A Little Slice of New York-Style Inflation

Friday, May 13, 2011

When it comes to New Yorkers, they intimately know the price of three things: rent, subway fare and the price of a slice of pizza.

With inflation steadily rising across the nation and in New York, higher prices for that slice could soon be on the menu. 

WNYC's Slice Index is a back-of-the-napkin check on the average pizza cost. As of May 13, it stands at $2.46, unchanged since last month.

While consumers aren't paying more, pizzeria owners are. Giorgio Giove of Brothers Pizza in Staten Island said prices have increased for almost every ingredient in the past year: olive oil, cheese, flour, pepperoni and chicken.

But Giove plans to keep prices the same for his customers.

"We're struggling a bit because of the prices, but we don't want to hurt everybody else," he said. "We're taking that loss."

It's a problem many companies are facing. In the last year, wholesale prices have jumped 6.8 percent while the prices consumers pay have only gone up 3.2 percent. Business owners like Giove are often eating the higher costs and seeing their profits squeezed. 


Various pizza ingredients are among the items that now cost more.

In the last year, the price of flour products has increased more than 23 percent, according to the Bureau of Labor Statistics. At the same time, natural cheese prices have gone up 12 percent. And that cardboard take-out box, it costs more too: the price of paper boxes and containers rose 4 percent.

David Richardson, an economist with the Bureau of Labor Statistics, warned that pizza ingredients are only a small part of total cost of the pie. Labor, rent and energy all go into making pizza. Gas prices are now $3.97 a gallon on average, up $1.06 from a year ago.  In New York City, according to the Energy Information Administration, a gallon averages $4.07.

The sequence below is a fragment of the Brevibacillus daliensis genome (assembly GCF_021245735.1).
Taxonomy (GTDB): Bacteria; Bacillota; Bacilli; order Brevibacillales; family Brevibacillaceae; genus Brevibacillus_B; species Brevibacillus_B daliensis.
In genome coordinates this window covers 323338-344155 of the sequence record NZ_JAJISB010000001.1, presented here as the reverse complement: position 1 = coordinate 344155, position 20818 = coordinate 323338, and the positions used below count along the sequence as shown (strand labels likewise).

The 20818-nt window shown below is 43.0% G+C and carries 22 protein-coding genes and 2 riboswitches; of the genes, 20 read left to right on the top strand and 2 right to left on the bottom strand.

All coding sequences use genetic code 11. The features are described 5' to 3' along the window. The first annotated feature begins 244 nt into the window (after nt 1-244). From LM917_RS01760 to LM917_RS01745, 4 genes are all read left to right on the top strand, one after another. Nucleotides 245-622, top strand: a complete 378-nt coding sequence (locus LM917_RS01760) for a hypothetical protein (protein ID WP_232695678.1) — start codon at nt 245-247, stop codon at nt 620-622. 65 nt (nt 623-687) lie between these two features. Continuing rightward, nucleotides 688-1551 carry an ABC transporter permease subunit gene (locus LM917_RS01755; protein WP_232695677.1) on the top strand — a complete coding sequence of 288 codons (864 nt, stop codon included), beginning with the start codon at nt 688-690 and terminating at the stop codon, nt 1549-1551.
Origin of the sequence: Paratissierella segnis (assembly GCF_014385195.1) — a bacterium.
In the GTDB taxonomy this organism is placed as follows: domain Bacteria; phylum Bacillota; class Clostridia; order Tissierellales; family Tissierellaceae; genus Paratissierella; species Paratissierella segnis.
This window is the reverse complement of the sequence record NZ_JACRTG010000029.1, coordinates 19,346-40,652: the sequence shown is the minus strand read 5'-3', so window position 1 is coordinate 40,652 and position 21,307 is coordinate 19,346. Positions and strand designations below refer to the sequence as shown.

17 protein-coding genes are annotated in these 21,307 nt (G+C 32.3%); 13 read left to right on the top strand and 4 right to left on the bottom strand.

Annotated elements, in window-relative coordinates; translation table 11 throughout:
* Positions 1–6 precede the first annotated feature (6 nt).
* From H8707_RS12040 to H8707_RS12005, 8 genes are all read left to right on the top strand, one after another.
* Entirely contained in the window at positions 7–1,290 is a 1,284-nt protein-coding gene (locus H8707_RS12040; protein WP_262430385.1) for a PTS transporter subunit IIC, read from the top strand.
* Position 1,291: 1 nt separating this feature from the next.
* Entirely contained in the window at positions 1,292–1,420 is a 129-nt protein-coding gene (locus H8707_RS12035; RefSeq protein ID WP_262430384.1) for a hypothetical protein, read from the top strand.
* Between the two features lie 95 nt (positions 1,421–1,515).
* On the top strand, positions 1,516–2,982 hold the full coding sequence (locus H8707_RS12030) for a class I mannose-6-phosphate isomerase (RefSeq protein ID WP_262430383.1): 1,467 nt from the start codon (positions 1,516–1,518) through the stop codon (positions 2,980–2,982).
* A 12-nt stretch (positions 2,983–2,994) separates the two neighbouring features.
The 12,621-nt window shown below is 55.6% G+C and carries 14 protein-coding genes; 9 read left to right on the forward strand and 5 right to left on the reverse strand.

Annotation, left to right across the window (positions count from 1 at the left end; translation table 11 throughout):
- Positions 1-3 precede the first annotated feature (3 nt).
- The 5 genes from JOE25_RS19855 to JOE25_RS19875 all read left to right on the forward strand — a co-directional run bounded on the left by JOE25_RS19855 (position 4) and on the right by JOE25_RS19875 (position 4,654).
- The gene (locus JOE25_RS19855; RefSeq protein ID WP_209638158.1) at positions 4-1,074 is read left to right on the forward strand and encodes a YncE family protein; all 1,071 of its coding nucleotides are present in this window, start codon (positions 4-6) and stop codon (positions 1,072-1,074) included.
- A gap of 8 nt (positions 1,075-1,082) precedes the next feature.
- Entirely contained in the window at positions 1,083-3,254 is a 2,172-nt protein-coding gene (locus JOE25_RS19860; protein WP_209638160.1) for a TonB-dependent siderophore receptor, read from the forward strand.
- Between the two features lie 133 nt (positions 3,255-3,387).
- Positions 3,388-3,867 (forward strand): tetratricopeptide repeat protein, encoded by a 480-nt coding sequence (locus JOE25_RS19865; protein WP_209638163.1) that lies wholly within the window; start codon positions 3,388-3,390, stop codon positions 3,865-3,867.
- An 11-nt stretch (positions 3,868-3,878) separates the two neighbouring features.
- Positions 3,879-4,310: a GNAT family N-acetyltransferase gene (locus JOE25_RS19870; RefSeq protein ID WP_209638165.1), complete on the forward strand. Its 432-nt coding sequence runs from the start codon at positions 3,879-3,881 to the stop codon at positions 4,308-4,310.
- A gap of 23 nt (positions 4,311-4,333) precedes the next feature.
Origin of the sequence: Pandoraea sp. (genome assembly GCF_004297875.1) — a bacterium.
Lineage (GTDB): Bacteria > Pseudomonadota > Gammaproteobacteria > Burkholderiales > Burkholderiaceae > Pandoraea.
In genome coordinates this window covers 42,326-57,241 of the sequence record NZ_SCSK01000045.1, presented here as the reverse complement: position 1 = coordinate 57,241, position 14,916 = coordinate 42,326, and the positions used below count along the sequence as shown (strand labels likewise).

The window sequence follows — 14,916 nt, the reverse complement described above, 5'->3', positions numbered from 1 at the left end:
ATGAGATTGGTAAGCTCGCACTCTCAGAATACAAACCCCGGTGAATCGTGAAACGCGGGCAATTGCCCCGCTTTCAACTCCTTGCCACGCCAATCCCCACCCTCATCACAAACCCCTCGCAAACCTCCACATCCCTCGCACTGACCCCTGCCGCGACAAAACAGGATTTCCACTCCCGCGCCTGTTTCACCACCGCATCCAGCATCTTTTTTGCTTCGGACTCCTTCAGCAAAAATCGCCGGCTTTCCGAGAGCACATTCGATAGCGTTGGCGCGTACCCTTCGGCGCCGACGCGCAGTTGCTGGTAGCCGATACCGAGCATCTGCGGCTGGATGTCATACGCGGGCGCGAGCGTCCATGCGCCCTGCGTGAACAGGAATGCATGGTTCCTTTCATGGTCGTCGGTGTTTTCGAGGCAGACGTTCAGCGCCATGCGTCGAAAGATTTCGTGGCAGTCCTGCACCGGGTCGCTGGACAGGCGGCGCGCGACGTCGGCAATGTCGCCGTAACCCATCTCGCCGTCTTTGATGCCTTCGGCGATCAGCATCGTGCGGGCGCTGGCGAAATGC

Giove said the last time he had to raise prices – a 25 cent increase for a plain slice – was nearly two years ago. Back then, he was also trying to cope with higher costs to make his pizzas.

Cosmo Tiso, owner of Louie & Ernie's Pizza in the Bronx, also said he won’t increase his prices despite the higher costs.

"Gas prices go up and down, but we can't change every time too," he said.

Source: Bureau of Labor Statistics

(Graphics Stephen Nessen/WNYC)


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Comments [5]


The 99 cents slice pizzeria has diluted the average price of slice. Not only is it inconsistently low, it has kept other pizza places from raising their prices.

May. 16 2011 07:50 AM
Bob from Pelham, NY

Going back to the 1960s, the price of a slice and the subway fare have mirrored each other -- better check to see when the MTA plans to raise the fare to $2.50 ($2.75 in Queens?).

May. 15 2011 02:50 PM
Michael d from Jersey city

I'm wondering how the 99 cent slice places fit into the picture. Some of the slices are like glorified cheesy crackers, but I had one the other night that was fantastic!

May. 15 2011 11:42 AM
bob wade from Jersey

Input costs and a falling dollar make 2.50 a pretty good bargain.
I love pizza but it has a lot of cholesterol and as such should be eaten only occasionally.
Better would be to save the dollar from the Federal Reserve's plundering.
When pizza hits 7 bucks a slice, you'll know what I mean.

May. 15 2011 08:59 AM
Wally Balloo from my memory of a simpler time.

When I was a kid in the Bronx (233rd and WP Road), the local pizzeria gave away can openers that had their name, address and the price of a slice - 25 cents printed on them. I guess they expected the price to last as long as the can opener.

May. 13 2011 05:06 PM

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